Oyster mushrooms are possibly the easiest variety of mushrooms to grow.
They are super quick, relatively resistant to competitor organisms, and can grow on a wide range of substrate materials.
Abel Kiddu, a mushroom farmer, advises on how to grow oyster mushrooms and what equipment you will need. But the basic process is quite simple and can be broken up into three main phases.
Oyster mushroom spawn is mixed with the substrate material (often straw or sawdust, but a range of other materials can also be used.
This growing medium is then usually placed into bags with small holes or air filters in them for air exchange.
The bags are then placed in a warm (18C-25C/64F-77F) darkroom to incubate and begin the first phase of growth.
Only 10-14 days are needed for the spawn to grow a full web of root-like threads of mycelium and colonize the growing substrate.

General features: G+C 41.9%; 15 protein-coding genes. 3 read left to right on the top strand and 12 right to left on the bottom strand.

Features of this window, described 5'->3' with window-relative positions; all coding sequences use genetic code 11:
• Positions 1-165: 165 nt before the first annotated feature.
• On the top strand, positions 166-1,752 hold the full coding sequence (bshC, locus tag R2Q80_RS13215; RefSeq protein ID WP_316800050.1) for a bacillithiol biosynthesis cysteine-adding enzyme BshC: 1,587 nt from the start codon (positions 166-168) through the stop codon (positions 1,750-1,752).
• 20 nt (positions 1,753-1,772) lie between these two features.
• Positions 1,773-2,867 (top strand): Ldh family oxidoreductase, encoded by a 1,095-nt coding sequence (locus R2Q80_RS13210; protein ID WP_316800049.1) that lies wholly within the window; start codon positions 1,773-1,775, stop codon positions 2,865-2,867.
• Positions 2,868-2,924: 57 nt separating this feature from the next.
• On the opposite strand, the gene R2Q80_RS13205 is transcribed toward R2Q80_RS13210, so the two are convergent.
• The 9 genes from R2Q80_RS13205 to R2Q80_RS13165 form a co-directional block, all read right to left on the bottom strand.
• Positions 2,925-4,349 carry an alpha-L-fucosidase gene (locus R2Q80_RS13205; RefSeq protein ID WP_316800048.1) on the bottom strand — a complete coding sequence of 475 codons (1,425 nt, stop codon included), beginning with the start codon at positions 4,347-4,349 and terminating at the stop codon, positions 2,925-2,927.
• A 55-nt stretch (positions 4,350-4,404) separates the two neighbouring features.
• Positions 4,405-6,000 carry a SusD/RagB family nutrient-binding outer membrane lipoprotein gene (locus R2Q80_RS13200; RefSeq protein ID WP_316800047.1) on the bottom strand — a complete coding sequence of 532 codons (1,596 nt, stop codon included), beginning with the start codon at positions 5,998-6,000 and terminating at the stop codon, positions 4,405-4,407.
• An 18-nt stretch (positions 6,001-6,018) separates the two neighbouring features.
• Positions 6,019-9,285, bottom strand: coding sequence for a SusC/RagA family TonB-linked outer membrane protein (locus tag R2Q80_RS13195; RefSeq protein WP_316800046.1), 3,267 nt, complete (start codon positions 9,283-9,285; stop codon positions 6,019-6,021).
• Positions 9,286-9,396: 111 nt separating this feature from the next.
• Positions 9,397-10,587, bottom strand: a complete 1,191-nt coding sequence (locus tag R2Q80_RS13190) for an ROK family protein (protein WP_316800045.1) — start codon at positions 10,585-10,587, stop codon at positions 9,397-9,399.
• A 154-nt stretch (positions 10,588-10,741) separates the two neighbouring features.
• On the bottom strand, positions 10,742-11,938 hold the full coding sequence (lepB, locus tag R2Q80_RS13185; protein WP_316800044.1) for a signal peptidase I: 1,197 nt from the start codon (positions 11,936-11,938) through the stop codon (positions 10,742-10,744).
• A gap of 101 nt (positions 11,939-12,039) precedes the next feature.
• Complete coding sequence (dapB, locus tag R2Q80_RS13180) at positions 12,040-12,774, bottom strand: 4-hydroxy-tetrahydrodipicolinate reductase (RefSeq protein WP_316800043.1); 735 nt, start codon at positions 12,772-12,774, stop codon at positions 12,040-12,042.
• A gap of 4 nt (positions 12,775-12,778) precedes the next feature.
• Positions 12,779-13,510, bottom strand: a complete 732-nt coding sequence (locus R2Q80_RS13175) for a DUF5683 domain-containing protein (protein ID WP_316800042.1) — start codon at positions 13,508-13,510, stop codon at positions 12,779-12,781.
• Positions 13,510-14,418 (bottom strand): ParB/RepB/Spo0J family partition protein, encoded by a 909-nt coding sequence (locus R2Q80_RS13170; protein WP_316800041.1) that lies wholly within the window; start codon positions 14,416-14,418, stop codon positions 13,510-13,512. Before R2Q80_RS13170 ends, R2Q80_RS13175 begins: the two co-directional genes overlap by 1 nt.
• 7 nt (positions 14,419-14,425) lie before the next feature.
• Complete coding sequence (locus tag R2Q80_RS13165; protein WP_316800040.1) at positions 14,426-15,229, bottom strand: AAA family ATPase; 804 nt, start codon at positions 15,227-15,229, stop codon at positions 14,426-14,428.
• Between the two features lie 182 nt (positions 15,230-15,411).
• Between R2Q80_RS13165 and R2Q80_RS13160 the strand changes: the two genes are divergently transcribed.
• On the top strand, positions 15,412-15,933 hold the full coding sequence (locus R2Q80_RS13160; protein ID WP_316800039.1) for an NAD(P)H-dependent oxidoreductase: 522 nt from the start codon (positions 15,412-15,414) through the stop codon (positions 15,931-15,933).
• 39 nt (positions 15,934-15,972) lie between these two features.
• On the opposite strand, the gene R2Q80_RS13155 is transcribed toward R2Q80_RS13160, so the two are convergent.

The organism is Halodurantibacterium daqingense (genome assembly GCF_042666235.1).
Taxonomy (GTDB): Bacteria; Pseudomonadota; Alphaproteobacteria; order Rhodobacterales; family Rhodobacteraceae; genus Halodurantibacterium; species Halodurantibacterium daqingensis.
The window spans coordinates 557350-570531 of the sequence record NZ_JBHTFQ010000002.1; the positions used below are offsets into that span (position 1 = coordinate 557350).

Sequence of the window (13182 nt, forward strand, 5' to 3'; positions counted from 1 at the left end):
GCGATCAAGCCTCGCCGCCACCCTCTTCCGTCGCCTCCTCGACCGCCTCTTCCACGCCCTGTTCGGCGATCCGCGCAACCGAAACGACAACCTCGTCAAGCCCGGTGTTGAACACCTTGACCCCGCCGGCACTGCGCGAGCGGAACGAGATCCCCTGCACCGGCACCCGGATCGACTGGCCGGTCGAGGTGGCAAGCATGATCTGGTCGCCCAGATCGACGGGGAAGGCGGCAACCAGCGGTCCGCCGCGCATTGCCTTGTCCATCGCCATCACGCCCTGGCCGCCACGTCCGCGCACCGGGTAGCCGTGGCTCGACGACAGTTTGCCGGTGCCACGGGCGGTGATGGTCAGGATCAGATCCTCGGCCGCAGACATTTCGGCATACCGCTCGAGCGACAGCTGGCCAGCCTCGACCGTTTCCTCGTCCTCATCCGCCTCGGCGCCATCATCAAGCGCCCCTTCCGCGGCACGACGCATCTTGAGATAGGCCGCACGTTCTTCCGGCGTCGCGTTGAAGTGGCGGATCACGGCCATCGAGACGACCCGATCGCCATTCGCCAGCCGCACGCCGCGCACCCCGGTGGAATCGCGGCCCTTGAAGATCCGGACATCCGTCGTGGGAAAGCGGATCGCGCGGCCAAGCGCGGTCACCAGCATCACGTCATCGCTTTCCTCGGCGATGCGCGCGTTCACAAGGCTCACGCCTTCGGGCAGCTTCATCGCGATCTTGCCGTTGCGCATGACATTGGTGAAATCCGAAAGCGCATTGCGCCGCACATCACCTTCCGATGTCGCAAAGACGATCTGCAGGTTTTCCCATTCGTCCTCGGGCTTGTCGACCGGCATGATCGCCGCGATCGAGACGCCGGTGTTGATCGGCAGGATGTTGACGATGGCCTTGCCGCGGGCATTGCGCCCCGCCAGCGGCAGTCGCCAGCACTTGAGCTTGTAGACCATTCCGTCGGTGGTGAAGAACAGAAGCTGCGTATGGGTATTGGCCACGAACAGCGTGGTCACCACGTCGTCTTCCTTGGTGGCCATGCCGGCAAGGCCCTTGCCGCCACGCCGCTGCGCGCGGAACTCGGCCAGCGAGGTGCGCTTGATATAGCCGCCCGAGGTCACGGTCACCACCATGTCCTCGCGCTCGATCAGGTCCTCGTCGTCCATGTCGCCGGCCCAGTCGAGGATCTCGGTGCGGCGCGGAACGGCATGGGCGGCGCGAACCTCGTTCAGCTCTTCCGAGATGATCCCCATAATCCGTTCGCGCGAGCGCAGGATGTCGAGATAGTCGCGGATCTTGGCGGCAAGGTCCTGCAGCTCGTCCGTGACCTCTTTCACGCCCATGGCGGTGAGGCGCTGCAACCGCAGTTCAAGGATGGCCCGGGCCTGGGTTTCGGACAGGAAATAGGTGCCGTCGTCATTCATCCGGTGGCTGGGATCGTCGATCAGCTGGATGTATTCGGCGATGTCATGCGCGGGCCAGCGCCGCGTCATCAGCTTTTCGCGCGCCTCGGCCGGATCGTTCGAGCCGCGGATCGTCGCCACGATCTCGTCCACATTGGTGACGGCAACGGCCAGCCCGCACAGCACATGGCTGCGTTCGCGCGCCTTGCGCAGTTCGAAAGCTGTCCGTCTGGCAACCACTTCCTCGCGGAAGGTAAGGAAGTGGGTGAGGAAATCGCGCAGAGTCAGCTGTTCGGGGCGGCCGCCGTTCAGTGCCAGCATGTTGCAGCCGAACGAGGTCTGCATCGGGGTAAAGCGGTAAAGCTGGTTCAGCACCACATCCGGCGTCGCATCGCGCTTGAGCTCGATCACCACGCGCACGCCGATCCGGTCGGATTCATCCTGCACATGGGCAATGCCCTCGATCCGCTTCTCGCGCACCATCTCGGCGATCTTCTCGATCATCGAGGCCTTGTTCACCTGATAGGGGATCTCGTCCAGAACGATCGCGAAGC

Oyster mushroom mycelium colonising straw and coffee ground substrate.
Once the growing medium is fully colonised by the spawn, it is time for the mushrooms to start fruiting.
The bags are exposed to autumn-like conditions with fresh oxygen, high humidity, low-level light & often cooler temperatures.
This signals to the mycelium that it’s time to start producing mushrooms and small pins begin to emerge.
Oyster mushroom pins begin to emerge from holes in the bag.
Fed by water and nutrients from the mycelium, these tiny pins then rapidly grow and develop into full-size mushrooms in just 5-7 days.
Oysters mushrooms, ready to harvest just 7 days after starting to grow out of the bag.
Mushrooms can be harvested three times before the mycelium becomes exhausted, with a new crop of mushrooms manifesting every 7-14 days during this time.
In other words, it takes about just 5-8 weeks to grow 3 crops of Oyster mushrooms…and all this can be done with minimal equipment or expertise.
That is why they are so popular commercially and also for people first venturing into growing mushrooms at home too.